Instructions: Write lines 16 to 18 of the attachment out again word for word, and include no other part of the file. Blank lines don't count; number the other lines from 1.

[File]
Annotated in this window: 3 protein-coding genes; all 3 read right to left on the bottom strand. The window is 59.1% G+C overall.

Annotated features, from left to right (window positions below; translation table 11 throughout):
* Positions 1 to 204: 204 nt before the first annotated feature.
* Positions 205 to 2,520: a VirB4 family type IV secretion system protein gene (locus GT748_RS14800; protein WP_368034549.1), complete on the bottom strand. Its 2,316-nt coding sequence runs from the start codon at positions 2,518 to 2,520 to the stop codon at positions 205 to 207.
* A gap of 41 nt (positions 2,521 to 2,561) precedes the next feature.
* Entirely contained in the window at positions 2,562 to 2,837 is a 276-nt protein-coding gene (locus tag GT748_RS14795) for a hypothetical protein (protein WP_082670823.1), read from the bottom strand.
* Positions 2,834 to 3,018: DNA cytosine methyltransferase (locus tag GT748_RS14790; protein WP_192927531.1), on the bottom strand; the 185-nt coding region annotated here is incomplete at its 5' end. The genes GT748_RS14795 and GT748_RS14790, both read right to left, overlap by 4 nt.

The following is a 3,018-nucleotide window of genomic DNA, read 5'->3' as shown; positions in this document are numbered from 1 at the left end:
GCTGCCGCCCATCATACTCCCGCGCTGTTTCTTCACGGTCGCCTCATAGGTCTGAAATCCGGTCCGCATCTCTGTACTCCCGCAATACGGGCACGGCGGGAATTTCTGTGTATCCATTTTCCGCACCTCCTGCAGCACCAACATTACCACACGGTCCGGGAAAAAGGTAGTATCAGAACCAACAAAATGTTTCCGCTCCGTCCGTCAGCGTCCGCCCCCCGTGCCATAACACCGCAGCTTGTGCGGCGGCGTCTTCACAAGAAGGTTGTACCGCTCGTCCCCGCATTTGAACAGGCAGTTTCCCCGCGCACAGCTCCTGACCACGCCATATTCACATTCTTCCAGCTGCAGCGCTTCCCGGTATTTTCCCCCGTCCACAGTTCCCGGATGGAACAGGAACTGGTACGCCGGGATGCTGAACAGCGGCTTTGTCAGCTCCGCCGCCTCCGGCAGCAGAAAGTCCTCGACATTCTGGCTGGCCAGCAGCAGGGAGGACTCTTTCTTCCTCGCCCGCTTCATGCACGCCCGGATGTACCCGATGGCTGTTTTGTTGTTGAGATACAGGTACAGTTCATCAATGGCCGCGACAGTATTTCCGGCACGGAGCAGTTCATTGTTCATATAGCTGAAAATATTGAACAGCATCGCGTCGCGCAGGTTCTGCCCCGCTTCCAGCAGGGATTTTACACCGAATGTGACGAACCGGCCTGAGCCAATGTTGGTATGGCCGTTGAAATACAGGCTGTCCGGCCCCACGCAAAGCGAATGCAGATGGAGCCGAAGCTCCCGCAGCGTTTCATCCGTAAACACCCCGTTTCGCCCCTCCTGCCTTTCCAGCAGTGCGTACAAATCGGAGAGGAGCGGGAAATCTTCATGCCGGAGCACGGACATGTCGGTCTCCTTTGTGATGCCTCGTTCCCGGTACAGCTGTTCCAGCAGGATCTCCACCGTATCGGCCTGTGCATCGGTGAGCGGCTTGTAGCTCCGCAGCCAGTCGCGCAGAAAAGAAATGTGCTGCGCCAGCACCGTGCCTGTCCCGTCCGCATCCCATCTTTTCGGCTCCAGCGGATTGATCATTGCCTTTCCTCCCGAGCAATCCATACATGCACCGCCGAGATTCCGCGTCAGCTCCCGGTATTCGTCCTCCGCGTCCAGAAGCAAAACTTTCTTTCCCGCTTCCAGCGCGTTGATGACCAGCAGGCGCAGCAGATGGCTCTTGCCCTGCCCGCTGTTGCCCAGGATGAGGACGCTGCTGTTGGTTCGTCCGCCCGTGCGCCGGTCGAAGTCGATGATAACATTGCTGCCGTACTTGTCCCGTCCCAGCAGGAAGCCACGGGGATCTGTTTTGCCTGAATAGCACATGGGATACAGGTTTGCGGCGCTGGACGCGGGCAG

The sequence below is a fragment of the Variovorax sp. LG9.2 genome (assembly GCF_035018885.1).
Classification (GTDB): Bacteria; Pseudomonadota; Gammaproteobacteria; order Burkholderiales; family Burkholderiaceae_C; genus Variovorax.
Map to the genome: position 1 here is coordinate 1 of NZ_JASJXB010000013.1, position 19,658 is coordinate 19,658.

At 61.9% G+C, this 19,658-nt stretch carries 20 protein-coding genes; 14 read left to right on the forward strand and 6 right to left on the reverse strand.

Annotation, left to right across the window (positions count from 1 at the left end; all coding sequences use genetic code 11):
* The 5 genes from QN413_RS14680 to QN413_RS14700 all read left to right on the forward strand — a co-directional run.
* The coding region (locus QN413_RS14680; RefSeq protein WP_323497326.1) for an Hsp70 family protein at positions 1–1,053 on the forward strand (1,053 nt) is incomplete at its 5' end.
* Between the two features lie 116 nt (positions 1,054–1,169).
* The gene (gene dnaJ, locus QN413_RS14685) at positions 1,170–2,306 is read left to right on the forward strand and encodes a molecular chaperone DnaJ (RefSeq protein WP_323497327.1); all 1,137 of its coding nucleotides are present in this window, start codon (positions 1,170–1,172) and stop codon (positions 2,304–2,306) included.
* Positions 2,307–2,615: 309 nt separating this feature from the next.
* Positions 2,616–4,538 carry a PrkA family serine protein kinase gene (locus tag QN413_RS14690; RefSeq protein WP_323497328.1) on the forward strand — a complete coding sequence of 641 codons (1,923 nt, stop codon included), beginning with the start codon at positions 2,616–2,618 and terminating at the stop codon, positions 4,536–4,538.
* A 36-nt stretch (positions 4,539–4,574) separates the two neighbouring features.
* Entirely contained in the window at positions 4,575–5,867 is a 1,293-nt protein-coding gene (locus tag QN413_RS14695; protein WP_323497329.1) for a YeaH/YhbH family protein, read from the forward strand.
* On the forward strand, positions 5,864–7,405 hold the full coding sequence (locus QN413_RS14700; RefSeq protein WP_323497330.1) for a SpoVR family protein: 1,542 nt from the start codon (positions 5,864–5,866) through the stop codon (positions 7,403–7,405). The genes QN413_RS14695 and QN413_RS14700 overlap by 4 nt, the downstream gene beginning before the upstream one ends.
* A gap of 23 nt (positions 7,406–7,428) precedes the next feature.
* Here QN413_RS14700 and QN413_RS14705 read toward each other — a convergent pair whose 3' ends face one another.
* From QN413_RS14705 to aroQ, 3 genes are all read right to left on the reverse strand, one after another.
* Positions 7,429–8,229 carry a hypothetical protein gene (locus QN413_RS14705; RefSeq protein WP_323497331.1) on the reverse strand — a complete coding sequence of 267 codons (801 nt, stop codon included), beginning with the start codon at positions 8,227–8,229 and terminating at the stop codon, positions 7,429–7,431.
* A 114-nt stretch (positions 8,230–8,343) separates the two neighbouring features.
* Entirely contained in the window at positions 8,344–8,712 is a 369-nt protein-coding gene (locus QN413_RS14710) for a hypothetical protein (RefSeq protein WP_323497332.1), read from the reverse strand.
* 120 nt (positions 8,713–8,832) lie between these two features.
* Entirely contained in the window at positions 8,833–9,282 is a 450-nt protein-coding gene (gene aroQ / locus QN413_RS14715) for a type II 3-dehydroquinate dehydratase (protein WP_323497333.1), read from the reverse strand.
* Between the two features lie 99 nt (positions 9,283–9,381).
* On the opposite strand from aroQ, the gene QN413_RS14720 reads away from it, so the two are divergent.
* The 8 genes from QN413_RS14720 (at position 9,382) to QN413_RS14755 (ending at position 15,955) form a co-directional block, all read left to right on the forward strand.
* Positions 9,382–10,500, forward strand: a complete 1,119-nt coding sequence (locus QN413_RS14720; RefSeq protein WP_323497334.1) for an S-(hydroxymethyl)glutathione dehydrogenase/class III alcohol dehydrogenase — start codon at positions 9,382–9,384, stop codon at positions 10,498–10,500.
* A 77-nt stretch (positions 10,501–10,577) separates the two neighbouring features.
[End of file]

* The coding region (locus QN413_RS14680; RefSeq protein WP_323497326.1) for an Hsp70 family protein at positions 1–1,053 on the forward strand (1,053 nt) is incomplete at its 5' end.
* Between the two features lie 116 nt (positions 1,054–1,169).
* The gene (gene dnaJ, locus QN413_RS14685) at positions 1,170–2,306 is read left to right on the forward strand and encodes a molecular chaperone DnaJ (RefSeq protein WP_323497327.1); all 1,137 of its coding nucleotides are present in this window, start codon (positions 1,170–1,172) and stop codon (positions 2,304–2,306) included.